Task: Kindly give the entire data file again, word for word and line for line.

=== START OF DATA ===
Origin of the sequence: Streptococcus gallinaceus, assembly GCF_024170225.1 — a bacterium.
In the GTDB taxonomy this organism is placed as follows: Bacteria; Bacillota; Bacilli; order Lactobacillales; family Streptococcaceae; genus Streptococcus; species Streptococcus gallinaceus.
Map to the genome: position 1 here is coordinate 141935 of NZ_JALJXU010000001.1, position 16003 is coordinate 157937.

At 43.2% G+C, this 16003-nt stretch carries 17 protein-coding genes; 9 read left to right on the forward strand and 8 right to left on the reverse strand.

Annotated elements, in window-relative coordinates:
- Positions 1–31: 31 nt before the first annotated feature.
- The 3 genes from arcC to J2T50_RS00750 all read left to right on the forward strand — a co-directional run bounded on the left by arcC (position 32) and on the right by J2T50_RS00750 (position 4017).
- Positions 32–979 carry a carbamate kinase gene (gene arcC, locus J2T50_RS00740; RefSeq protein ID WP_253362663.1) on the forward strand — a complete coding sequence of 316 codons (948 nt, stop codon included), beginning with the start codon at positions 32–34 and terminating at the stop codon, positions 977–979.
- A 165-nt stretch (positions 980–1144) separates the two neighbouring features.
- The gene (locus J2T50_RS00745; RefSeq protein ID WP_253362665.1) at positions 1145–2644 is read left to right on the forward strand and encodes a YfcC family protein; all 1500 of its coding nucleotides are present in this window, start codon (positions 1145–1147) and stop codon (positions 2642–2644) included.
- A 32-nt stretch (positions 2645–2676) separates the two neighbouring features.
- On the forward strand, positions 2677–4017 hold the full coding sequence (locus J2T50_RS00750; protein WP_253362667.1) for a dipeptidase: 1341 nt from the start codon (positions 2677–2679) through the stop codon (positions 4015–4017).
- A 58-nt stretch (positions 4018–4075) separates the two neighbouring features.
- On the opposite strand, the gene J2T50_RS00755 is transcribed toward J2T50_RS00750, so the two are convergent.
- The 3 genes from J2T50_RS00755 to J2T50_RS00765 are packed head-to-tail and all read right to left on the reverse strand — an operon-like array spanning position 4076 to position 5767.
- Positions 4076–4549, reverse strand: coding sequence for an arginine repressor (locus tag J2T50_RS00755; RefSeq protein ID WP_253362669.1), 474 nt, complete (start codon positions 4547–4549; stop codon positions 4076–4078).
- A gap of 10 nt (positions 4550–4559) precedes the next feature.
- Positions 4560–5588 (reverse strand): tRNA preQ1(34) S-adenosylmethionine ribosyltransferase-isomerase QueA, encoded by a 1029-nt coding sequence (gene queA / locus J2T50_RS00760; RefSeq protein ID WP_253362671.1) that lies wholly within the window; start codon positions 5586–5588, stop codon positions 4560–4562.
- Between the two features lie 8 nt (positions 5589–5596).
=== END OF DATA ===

Origin of the sequence: Streptococcus gallinaceus, assembly GCF_024170225.1 — a bacterium.
In the GTDB taxonomy this organism is placed as follows: Bacteria; Bacillota; Bacilli; order Lactobacillales; family Streptococcaceae; genus Streptococcus; species Streptococcus gallinaceus.
Map to the genome: position 1 here is coordinate 141935 of NZ_JALJXU010000001.1, position 16003 is coordinate 157937.

At 43.2% G+C, this 16003-nt stretch carries 17 protein-coding genes; 9 read left to right on the forward strand and 8 right to left on the reverse strand.

Annotated elements, in window-relative coordinates:
- Positions 1–31: 31 nt before the first annotated feature.
- The 3 genes from arcC to J2T50_RS00750 all read left to right on the forward strand — a co-directional run bounded on the left by arcC (position 32) and on the right by J2T50_RS00750 (position 4017).
- Positions 32–979 carry a carbamate kinase gene (gene arcC, locus J2T50_RS00740; RefSeq protein ID WP_253362663.1) on the forward strand — a complete coding sequence of 316 codons (948 nt, stop codon included), beginning with the start codon at positions 32–34 and terminating at the stop codon, positions 977–979.
- A 165-nt stretch (positions 980–1144) separates the two neighbouring features.
- The gene (locus J2T50_RS00745; RefSeq protein ID WP_253362665.1) at positions 1145–2644 is read left to right on the forward strand and encodes a YfcC family protein; all 1500 of its coding nucleotides are present in this window, start codon (positions 1145–1147) and stop codon (positions 2642–2644) included.
- A 32-nt stretch (positions 2645–2676) separates the two neighbouring features.
- On the forward strand, positions 2677–4017 hold the full coding sequence (locus J2T50_RS00750; protein WP_253362667.1) for a dipeptidase: 1341 nt from the start codon (positions 2677–2679) through the stop codon (positions 4015–4017).
- A 58-nt stretch (positions 4018–4075) separates the two neighbouring features.
- On the opposite strand, the gene J2T50_RS00755 is transcribed toward J2T50_RS00750, so the two are convergent.
- The 3 genes from J2T50_RS00755 to J2T50_RS00765 are packed head-to-tail and all read right to left on the reverse strand — an operon-like array spanning position 4076 to position 5767.
- Positions 4076–4549, reverse strand: coding sequence for an arginine repressor (locus tag J2T50_RS00755; RefSeq protein ID WP_253362669.1), 474 nt, complete (start codon positions 4547–4549; stop codon positions 4076–4078).
- A gap of 10 nt (positions 4550–4559) precedes the next feature.
- Positions 4560–5588 (reverse strand): tRNA preQ1(34) S-adenosylmethionine ribosyltransferase-isomerase QueA, encoded by a 1029-nt coding sequence (gene queA / locus J2T50_RS00760; RefSeq protein ID WP_253362671.1) that lies wholly within the window; start codon positions 5586–5588, stop codon positions 4560–4562.
- Between the two features lie 8 nt (positions 5589–5596).